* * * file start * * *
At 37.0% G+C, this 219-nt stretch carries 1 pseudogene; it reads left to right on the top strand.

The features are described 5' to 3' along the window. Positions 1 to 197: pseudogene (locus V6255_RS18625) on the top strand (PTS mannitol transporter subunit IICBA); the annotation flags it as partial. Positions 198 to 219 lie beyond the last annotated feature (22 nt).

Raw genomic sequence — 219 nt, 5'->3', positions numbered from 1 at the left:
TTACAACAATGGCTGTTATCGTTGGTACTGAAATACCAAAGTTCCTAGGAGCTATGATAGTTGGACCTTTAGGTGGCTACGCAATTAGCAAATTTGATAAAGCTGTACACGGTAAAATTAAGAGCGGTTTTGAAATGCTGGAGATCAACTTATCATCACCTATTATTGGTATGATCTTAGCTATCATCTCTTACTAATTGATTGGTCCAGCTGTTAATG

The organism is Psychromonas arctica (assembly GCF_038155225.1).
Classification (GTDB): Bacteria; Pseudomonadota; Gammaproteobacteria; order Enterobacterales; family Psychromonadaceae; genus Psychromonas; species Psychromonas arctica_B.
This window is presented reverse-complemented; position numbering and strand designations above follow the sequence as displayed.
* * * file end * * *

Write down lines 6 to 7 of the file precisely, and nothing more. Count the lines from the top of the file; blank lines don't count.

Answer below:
Classification (GTDB): Bacteria; Pseudomonadota; Gammaproteobacteria; order Enterobacterales; family Psychromonadaceae; genus Psychromonas; species Psychromonas arctica_B.
This window is presented reverse-complemented; position numbering and strand designations above follow the sequence as displayed.